KIGALI Nations working to reduce greenhouse gases used in refrigerators and air conditioners may agree to set different deadlines, U.S. Secretary of State John Kerry said on Friday, raising hopes for a breakthrough against climate change.
Kerry consulted with officials from China, India and Pakistan during a meeting in Rwanda that aims to strike a global accord among some 150 nations on ways to reduce the use of factory-made hydrofluorocarbon (HFC) gases.
India wants to give developing nations more time to adapt their industries. The United States and about 100 other nations, including many developing countries, want faster action.
If a deal can be clinched, it would crown a mounting wave of measures to help fight climate change this month. Last week, the 2015 Paris Agreement to curb climate-warming emissions passed its required threshold to enter into force after India, Canada and the European Parliament ratified it.
"Everyone in this room is aware of how serious the stakes are," Kerry told delegates assembled for a plenary session.
The United States has already begun phasing out HFCs, he said, but "other countries will start at a later time with a different baseline, and other countries perhaps even different from that."
Kerry is due to fly out of the Rwandan capital Kigali later on Friday, when talks had been scheduled to end. But officials said negotiations would likely run into Saturday.
CONFIDENT OF AN AGREEMENT
"I am confident that, at the end of the conference, we are going to see an agreement," U.N. Environment Programme head Erik Solheim told Reuters. Solheim called on all sides to show flexibility and said talks were approaching "a middle ground."
A quick reduction of HFCs could be a major contribution to slowing climate change, avoiding perhaps 0.5 degrees Celsius (0.9 Fahrenheit) of a projected rise in average temperatures by 2100, scientists say.
India, the world's third-largest emitter of greenhouse gases, is under pressure to speed up its plans for cutting HFCs.
New Delhi had previously been pushing for a 2031 deadline, but on Thursday said the peak could be set for between 2024 and 2026. The United States, European Union and African states are among those seeking a peak sooner, around 2020 to 2022.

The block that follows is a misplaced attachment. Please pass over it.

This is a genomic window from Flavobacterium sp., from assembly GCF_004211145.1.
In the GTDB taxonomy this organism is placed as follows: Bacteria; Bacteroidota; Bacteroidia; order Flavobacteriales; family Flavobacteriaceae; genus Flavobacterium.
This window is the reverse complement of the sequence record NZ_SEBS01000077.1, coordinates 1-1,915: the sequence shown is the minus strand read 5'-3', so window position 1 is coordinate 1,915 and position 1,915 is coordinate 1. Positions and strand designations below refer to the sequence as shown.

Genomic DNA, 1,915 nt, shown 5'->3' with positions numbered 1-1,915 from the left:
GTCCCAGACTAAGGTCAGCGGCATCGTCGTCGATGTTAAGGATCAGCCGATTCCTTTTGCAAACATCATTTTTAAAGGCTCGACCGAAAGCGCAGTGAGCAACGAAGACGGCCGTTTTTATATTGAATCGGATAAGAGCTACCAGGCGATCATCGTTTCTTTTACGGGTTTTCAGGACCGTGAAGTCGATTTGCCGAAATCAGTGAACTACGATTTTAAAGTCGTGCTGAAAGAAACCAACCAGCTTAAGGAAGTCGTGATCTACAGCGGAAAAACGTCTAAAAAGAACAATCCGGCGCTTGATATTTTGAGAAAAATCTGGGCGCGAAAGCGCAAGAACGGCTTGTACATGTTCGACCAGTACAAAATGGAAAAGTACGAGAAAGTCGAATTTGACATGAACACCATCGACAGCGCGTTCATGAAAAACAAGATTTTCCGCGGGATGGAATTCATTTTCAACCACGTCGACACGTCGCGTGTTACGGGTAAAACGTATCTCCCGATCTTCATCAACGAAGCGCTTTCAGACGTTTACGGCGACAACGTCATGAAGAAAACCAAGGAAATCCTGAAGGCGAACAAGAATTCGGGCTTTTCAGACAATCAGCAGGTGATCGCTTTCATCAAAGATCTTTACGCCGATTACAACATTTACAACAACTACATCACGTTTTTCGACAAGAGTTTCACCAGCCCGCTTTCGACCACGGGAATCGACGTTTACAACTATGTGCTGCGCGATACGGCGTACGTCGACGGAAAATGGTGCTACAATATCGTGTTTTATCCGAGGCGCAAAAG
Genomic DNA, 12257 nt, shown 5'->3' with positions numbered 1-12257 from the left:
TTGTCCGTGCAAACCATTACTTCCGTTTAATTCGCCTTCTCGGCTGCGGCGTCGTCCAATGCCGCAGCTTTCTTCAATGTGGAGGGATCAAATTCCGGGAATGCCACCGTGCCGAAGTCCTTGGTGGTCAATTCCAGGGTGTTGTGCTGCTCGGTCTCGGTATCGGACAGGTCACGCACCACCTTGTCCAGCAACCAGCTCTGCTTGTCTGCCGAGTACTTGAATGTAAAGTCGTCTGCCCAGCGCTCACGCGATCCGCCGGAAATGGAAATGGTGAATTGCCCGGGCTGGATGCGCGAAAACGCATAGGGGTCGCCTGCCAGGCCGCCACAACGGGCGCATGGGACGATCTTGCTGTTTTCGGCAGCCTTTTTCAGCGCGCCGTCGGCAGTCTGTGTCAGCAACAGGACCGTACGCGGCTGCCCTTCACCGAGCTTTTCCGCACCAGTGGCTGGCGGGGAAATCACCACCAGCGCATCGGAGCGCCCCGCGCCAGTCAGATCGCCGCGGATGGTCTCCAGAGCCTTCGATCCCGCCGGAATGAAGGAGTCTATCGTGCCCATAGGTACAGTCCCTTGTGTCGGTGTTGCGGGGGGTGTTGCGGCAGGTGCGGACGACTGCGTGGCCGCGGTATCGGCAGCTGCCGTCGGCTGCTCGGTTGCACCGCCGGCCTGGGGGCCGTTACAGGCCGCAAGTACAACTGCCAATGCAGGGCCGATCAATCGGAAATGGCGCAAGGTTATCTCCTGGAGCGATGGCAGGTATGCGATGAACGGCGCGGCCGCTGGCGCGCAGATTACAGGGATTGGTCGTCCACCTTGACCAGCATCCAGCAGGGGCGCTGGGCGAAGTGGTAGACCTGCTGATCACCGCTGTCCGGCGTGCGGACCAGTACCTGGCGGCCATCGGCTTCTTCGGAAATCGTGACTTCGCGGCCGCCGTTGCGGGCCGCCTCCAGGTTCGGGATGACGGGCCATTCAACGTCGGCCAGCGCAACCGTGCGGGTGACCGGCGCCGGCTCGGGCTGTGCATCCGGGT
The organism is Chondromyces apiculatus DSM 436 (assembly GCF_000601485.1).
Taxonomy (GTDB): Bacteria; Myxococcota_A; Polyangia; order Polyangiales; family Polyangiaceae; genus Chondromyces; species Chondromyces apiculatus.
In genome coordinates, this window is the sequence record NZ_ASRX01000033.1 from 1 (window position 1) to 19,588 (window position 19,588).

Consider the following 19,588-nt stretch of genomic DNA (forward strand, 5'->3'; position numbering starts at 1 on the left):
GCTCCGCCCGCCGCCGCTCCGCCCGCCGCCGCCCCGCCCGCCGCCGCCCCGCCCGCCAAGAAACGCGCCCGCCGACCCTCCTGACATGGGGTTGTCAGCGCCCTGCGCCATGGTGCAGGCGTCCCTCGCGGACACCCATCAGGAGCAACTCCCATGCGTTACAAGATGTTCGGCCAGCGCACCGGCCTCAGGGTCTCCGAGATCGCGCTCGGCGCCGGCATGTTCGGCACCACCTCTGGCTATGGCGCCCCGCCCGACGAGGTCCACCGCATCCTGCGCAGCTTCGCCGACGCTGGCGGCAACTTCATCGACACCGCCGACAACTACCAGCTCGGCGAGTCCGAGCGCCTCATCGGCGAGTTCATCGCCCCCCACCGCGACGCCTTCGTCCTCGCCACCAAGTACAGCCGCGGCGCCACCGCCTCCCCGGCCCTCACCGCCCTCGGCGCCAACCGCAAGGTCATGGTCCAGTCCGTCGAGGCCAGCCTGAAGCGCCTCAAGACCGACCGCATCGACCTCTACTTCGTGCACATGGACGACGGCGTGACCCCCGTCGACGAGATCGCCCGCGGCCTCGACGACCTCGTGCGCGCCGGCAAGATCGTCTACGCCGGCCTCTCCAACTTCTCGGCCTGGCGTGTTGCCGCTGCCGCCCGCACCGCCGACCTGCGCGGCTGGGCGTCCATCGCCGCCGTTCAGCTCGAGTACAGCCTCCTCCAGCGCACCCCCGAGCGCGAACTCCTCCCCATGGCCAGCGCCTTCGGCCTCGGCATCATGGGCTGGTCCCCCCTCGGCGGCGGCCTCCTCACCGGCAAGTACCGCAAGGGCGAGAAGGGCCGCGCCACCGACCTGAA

"If we’re going to give this amendment the teeth it needs to prevent as much as a half-degree of warming, then we need to make sure we’re pushing for the most far-reaching amendment we can adopt," said Kerry, who also discussed climate change in a meeting with Rwandan President Paul Kagame earlier in the day.
A senior State Department official said later the talks were in the final stretch "with a fair number of issues still outstanding."
The official said an agreement could include staggered implementation by developing nations that want more time to reduce HFC gases, others that have more ambitious targets, and donor nations like the United States that have already begun cutting HFCs.
"I can't say for sure how this architecture will land but it might end up with three groups," the official said.
Environmental groups have called for an ambitious agreement on cutting HFCs to limit the damage from the roughly 1.6 billion new air conditioning units expected to come on stream by 2050, reflecting increased demand from a rapidly expanding middle class in Asia, Latin America and Africa.
An HFC accord would complement the Paris Agreement on limiting global temperatures rises, which was clinched in December and came into force this month, and a deal to limit emissions from aviation sealed in October.
Use of HFCs, which can be 10,000 times more powerful than carbon dioxide as greenhouse gases, is already declining in many rich nations.
The HFC talks follow up from the 1987 Montreal Protocol, which succeeded in phasing out the use of chlorofluorocarbons (CFCs), widely used at that time in refrigeration and aerosols.
The aim was to stop the depletion of the ozone layer, which shields the planet from ultraviolet rays that can cause skin cancer.
An amendment to the Montreal Protocol covering HFCs is to be agreed by consensus.
(Editing by Katharine Houreld and Tom Heneghan)